You may not have the time to wander the English countryside in search of Jane, but fret not! Bits & pieces of the Austen legacy can be found in cosmopolitan London, so you can have a mini-pilgrimage in the big city. Jane visited many times, mostly in her late 30s when she had came to finalize proofs with her publisher.
Jane’s Writing Desk, The British Library at St. Pancras
Need some writing inspiration? Head to the British Library to see Jane’s very own writing desk, an original letter from Jane to Cassandra and a notebook of early writings in the Treasures of the British Library gallery.
Henry’s Houses, No. 10 Henrietta Street & No. 23 Hans Place
Jane Austen’s brother Henry lived at No. 10 Henrietta Street in Covent Garden while he was a banker, and Jane Austen stayed with him when in town for work. Later she visited him at No. 23 Hans Place, near Sloane Square.
Poet’s Corner, Westminster Abbey
Though Jane was buried at Winchester Cathedral, like many of her famous literary contemporaries, she’s memorialized at Poet’s Corner in Westminster Abbey. One of the first sites I ever visited in London and recent host to the Royal Wedding, the Abbey remains one of my favorite spots in the whole city.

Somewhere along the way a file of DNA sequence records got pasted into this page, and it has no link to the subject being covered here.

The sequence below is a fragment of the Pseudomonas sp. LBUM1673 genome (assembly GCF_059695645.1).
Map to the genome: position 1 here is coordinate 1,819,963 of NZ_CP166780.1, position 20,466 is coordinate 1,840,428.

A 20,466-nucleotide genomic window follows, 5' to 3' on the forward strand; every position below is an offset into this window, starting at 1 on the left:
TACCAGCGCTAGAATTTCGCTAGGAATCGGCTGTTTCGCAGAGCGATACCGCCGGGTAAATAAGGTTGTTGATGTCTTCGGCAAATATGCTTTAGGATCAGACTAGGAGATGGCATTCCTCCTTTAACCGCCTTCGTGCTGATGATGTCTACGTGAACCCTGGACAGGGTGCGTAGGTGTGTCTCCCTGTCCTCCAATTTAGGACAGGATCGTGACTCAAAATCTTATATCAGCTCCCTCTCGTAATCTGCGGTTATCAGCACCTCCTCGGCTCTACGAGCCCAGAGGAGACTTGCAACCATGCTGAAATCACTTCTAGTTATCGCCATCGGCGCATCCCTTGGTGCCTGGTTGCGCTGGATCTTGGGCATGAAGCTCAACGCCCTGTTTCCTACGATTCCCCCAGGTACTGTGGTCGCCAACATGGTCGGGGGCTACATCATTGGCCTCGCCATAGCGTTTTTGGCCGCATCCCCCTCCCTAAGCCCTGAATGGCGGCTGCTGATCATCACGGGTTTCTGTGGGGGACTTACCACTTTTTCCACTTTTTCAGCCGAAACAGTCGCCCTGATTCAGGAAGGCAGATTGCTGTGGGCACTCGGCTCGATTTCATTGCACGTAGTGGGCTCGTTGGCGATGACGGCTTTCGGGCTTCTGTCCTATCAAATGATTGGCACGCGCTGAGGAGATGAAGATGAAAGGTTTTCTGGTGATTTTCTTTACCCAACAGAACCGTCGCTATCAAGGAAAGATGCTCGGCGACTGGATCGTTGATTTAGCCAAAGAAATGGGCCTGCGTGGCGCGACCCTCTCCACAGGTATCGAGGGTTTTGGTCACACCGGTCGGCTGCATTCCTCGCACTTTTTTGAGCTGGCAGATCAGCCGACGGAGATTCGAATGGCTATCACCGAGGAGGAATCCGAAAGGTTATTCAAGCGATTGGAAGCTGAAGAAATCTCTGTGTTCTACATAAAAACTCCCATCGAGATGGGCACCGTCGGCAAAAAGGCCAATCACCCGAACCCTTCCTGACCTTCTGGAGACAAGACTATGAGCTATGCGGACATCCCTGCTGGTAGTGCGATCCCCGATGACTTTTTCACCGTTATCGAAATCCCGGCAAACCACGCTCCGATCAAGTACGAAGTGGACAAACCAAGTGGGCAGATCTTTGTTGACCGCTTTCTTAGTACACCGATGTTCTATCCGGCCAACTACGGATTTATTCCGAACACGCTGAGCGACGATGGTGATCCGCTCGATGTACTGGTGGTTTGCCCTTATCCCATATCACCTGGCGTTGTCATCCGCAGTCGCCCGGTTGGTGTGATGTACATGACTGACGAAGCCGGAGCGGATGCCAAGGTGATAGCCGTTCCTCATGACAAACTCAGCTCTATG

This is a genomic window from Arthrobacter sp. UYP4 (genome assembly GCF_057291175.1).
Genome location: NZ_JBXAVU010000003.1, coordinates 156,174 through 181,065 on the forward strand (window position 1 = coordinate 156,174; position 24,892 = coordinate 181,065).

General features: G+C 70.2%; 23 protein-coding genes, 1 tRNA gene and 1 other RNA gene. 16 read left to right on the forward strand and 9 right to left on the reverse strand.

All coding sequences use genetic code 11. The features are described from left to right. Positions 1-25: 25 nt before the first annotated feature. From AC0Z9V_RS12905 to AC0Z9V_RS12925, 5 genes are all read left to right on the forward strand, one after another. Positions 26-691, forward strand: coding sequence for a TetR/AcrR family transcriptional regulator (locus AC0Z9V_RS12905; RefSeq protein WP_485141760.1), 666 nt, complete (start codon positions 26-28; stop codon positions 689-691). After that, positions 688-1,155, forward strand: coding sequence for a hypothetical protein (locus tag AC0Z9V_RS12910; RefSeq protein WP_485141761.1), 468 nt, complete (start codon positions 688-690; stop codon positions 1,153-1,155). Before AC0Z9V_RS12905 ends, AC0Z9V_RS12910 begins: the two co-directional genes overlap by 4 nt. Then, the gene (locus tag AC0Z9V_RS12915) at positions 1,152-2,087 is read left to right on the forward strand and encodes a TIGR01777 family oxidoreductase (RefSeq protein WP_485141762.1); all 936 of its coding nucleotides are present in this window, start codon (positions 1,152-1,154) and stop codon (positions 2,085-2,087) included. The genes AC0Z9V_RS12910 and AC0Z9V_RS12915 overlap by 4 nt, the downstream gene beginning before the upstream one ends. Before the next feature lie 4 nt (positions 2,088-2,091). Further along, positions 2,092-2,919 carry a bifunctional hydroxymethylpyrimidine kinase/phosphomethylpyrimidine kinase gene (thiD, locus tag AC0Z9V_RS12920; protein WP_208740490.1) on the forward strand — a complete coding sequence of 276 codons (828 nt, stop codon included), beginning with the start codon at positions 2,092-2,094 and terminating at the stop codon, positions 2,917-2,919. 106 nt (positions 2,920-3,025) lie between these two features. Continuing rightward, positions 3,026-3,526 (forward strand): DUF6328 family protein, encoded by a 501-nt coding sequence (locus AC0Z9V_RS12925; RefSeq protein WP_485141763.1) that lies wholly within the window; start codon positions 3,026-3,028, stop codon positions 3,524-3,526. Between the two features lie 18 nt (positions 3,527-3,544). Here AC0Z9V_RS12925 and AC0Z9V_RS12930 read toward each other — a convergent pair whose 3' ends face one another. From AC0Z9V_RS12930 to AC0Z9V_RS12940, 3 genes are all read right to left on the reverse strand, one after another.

The only known likeness of Jane Austen resides at the National Portrait Gallery. Drawn by her beloved sister Cassandra, her niece wrote, “There is a look which I recognise as hers, though the general resemblance is not strong, yet as it represents a pleasing countenance it is so far a truth.” It’s definitely the closest we’ll ever come to knowing what she really looked like.
London never plays the lead role in Jane’s novels, taking a backseat instead to Bath and various countryside estates. However the biggest scandals usually take place behind the scenes in the big city. From Maria & Henry Crawford to Lydia and Wickham – Jane’s characters got up to some major shenanigans in London. Here’s an awesome map of Jane Austen literary locations from Londonist.